The Theatreguide.London Review
Blood and Gifts
Lyttelton Theatre Autumn 2010
During the Cold War American foreign policy was very simple - The enemy of my enemy is my friend.
Anyone who could make the case that he was fighting Communism would get a blank cheque and a blind eye to his flaws from the CIA or the State Department.
And thus it came to pass that in Afghanistan in the 1980s the USA gave millions of dollars and loads of guns to the very people they are fighting in that country today.
(Am I the only one who remembers the standard journalistic rubric 'courageous Taliban freedom fighters'?)
J T Rogers' new play, an expansion of a short piece that was part of the Tricycle Theatre's Afghanistan season last year, shows just how the US, and to a lesser extent Britain, found themselves backing all the wrong horses thirty years ago.
And it is very much to the playwright's credit that the very complicated story, with all its twists and convolutions, is totally clear. (Whether it's successful dramatically is another question I'll get to.)
When the Soviet army entered Afghanistan their opposition was a very loose collection of local warlords, most hating each other almost as much as they did the Russians.
To avoid World War III the US had to keep its support covert, which meant that the money had to be filtered in through Pakistan, which meant that the Pakistanis determined who would get it. This forced the Americans to open a second, even more covert line of aid to the leaders they wanted.
And of course everybody lied to everybody else about their real agendas, and of course everybody made sure that some of the money that passed through their hands stuck there.
And while Rogers may be oversimplifying things with his conclusion that the end result was the empowerment of the most radical Afghan Muslims and thus the spread of fundamentalist Islam throughout the region, there's little doubt that at least some of today's problems were generated by the simplistic anti-Sovietism of the Americans back then.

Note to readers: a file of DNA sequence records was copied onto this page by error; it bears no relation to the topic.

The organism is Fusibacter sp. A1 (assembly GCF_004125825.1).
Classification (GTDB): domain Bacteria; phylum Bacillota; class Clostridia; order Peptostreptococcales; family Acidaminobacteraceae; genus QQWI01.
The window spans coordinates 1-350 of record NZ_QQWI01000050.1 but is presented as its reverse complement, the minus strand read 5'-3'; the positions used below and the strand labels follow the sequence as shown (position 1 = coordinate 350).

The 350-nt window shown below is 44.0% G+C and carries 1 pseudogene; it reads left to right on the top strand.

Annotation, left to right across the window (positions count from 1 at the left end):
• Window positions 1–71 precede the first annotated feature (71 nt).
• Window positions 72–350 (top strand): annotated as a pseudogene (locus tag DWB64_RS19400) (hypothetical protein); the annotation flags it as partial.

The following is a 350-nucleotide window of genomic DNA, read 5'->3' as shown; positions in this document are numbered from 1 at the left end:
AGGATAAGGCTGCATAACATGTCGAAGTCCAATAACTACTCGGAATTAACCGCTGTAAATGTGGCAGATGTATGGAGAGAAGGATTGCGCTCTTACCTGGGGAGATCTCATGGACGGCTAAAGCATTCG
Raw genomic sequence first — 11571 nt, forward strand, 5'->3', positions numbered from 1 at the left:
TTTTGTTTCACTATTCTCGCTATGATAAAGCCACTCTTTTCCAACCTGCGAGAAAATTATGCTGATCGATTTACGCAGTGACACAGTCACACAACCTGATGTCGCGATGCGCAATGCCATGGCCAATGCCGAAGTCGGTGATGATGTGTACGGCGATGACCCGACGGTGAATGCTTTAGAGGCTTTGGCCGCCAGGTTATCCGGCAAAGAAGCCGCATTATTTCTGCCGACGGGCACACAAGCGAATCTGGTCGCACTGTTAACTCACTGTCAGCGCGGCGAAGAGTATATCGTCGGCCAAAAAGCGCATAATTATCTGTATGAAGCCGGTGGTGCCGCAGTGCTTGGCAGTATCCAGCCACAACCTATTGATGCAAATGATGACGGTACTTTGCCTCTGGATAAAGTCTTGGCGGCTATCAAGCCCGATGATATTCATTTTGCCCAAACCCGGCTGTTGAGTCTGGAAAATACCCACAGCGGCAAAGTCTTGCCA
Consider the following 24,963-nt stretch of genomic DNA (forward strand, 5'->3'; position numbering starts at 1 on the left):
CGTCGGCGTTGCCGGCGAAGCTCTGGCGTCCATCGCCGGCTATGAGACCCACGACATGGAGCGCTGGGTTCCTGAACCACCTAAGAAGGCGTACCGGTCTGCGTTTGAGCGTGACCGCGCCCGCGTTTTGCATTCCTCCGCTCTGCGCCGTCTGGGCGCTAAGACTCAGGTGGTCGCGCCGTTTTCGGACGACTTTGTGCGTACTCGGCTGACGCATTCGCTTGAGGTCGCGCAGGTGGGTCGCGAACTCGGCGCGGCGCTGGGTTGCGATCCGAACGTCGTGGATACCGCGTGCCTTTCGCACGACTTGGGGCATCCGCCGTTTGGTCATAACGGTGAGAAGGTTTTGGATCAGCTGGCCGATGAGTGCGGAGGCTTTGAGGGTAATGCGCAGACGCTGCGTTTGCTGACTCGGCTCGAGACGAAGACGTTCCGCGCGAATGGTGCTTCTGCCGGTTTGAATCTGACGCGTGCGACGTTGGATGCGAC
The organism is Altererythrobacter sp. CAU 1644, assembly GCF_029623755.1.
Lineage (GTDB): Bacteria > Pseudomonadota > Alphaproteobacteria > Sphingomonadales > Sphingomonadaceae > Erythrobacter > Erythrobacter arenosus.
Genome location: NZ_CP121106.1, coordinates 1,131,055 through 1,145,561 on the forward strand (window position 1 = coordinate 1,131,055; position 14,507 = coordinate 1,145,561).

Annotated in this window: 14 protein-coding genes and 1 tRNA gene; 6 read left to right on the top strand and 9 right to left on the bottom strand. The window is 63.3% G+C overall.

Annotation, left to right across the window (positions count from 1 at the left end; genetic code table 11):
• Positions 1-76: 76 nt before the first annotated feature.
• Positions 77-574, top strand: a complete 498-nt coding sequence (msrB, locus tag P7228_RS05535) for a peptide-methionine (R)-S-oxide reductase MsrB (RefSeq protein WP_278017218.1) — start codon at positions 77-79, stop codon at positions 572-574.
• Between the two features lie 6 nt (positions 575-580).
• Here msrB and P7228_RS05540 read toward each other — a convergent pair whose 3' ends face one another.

Rogers' way of telling this story is to focus on a fictional American CIA operative in Pakistan, dealing with his Pakistani intermediaries while going behind their backs to find his own apparently moderate warlord.
The playwright makes it clear that all geopolitics is ultimately local and personal, dependent on how much two men - the American and the Pakistani, the American and his pet warlord, the American and his KGB opposite - can trust each other.
And he makes it clear that in this particular case there were limits to how much any of them could be trusted.
As I said, that is all always clear and generally interesting enough to hold your attention through the almost-three-hours of Rogers' play. The problem is that it is almost three hours, and there really isn't a lot of suspense or forward movement.
Although Rogers' hero is somewhat less naive than Westerners usually are in this sort of play, there is still only one direction for his story to go – the eventual discovery that at best he was riding the tiger and never really controlling it.
Director Howard Davies always lets us know where and when we are in the story, which is an accomplishment in itself, though he might have done a greater service by guiding his playwright to cutting the text by as much as a quarter.
Lloyd Owen leaves no doubt that the CIA man he plays is both intelligent and honourable and makes us believe his sincere pain when those qualities prove insufficient.
There are strong performances by Demosthenes Chrysan as the Afghan client who becomes a friend, and Matthew Marsh as the KGB man who does as well.
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